Building a so-called “super team” may have gained credence after the Golden State Warriors’ signing of superstar Kevin Durant immediately resulted in a championship, but the Washington Wizards are bucking the trend.
The Wizards, having locked up its main core of John Wall, Bradley Beal and Otto Porter Jr. for at least the next four years, are rolling the dice on standing pat for the sake of continuity.
“I love being here, I love the bond that we have,” Beal, 24, said Monday during media day at Capital One Arena in northwest D.C. “I’ve been with the team for six-plus years. That’s amazing to me. That’s a lifetime of memories … and building a bond with your teammates.”
The Wizards agreed to a max-level deal with Beal last year and another in July with Porter. Wall signed a four-year, $170 million contract extension last month.
“Once you sign a deal, all that pressure’s gone,” Wall said. “Once you sign a deal, all you have to go out there and play and let everybody know you earned your money for a reason.”
Wizards owner Ted Leonsis and General Manager Ernie Grunfeld have both said continuity remains the strongest asset with the team.
The Wizards began training camp Tuesday in Richmond, Virginia, without one of their starters, Markieff Morris. The team announced Friday he underwent sports hernia surgery and could miss six to eight weeks.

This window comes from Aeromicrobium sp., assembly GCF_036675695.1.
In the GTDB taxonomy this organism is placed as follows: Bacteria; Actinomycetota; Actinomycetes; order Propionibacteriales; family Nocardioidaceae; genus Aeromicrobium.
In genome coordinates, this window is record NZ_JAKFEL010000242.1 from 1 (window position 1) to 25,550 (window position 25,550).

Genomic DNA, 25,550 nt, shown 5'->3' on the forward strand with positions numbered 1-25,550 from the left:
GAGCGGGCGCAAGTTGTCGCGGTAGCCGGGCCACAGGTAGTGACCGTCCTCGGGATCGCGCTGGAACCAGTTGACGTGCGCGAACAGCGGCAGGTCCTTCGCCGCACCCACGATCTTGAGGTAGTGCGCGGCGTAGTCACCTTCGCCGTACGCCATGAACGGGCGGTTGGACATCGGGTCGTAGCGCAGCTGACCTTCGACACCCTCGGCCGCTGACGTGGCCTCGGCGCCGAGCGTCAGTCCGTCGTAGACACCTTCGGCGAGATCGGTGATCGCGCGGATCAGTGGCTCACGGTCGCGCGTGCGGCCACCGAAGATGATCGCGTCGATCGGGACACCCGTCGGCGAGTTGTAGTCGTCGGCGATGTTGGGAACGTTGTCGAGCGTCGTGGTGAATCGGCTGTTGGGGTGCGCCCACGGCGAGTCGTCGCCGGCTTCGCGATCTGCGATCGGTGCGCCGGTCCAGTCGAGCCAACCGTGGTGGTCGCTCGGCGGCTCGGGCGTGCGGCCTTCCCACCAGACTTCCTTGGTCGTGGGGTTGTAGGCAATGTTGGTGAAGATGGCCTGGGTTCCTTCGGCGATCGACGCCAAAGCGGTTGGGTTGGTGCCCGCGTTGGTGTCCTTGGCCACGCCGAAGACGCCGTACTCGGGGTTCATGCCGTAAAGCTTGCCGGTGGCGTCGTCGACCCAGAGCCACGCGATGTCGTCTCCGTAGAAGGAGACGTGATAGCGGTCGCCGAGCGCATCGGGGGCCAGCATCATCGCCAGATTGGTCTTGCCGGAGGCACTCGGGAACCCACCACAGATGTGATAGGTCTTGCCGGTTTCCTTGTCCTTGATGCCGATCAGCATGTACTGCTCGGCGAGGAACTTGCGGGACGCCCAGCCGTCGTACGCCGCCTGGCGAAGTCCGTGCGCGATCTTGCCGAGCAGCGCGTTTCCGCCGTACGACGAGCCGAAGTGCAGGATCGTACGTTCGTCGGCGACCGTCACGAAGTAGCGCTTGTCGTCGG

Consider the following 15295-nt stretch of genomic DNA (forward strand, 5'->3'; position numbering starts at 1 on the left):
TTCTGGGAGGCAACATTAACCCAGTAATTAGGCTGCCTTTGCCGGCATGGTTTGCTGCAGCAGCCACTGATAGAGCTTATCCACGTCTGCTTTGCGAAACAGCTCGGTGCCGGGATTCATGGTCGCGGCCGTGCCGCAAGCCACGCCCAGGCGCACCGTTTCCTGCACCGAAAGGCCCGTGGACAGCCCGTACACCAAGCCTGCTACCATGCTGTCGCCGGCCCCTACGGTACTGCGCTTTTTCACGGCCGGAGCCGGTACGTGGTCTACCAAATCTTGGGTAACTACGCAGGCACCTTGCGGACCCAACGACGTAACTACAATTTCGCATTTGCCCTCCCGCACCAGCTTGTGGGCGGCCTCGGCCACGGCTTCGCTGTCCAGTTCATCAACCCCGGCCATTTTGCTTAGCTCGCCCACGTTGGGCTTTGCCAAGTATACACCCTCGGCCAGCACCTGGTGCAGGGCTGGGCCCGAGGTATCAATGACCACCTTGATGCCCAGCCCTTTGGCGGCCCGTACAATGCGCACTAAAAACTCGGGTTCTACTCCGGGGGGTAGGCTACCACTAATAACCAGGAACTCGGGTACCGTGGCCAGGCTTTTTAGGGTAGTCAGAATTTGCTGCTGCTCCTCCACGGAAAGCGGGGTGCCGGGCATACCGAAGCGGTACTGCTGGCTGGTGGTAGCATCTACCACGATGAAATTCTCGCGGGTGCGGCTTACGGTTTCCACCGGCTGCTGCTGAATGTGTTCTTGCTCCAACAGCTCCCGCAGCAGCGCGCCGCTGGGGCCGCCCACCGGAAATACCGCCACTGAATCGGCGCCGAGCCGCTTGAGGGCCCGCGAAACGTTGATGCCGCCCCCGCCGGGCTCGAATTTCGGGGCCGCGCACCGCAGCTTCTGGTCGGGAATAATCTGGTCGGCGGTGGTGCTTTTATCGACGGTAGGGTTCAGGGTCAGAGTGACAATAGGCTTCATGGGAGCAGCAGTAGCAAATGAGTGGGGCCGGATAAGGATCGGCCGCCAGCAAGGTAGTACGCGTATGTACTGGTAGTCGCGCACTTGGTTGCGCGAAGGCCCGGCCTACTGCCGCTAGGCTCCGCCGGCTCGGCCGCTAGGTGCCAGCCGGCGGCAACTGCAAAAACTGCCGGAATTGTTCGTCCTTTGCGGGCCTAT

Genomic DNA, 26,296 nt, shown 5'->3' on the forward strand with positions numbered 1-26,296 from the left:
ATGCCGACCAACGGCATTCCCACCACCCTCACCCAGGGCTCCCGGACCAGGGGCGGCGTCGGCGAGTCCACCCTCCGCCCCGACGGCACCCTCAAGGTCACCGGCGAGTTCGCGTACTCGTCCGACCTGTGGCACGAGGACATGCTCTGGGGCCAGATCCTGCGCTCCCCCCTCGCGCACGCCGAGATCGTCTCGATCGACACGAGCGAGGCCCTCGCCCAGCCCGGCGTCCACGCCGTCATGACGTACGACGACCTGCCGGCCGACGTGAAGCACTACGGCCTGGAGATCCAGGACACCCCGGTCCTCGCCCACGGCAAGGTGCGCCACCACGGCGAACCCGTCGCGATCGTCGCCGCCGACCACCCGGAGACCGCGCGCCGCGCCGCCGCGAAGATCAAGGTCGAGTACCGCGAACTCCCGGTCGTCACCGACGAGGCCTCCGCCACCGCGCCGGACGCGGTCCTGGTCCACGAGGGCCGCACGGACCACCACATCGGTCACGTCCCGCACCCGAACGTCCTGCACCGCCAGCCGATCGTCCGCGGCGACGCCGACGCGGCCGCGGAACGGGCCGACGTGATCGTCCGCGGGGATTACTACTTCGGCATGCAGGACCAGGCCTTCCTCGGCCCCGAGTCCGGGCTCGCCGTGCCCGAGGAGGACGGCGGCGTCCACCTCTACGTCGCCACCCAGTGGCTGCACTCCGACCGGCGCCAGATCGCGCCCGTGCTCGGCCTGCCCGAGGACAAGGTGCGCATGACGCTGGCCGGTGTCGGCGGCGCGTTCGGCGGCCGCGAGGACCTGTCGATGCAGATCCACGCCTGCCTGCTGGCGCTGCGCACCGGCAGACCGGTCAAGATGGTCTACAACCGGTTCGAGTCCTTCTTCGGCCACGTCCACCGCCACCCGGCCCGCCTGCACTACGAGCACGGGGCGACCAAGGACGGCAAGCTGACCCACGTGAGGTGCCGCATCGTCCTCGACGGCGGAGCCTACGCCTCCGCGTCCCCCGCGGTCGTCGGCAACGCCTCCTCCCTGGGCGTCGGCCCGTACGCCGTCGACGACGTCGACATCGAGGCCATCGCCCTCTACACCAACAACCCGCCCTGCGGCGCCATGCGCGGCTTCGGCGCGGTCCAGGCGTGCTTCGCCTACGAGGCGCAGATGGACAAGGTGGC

Prior to his surgery, Morris had to appear in court Sept. 18 with his identical twin brother, Marcus, of the Boston Celtics, in Arizona after they were accused of aggravated assault stemming from a 2015 altercation with former acquaintance Erik Hood of Philadelphia, where the twins grew up.
If convicted, both Morris twins could face a 10-game suspension from the NBA based on the most recent collective bargaining agreement.
In his absence, head coach Scott Brooks must decide who to fill Markieff Morris’s spot in the starting lineup when the season begins Oct. 18 at home against the Philadelphia 76ers.
Brooks can decide to use backup center Jason Smith, who said he’s worked on three-point shooting this summer, or newcomer and three-point marksman Mike Scott, acquired this summer from the Atlanta Hawks.
Brooks even discussed the possibility of using Porter as the “stretch four,” a label used to describe power forwards with extended shooting range.
“It’s not the ideal situation to have one of your starting players out for an extended period of time due to surgery, but that’s part of the game,” he said. “You have to have that ‘next man up’ mentality, which we have.”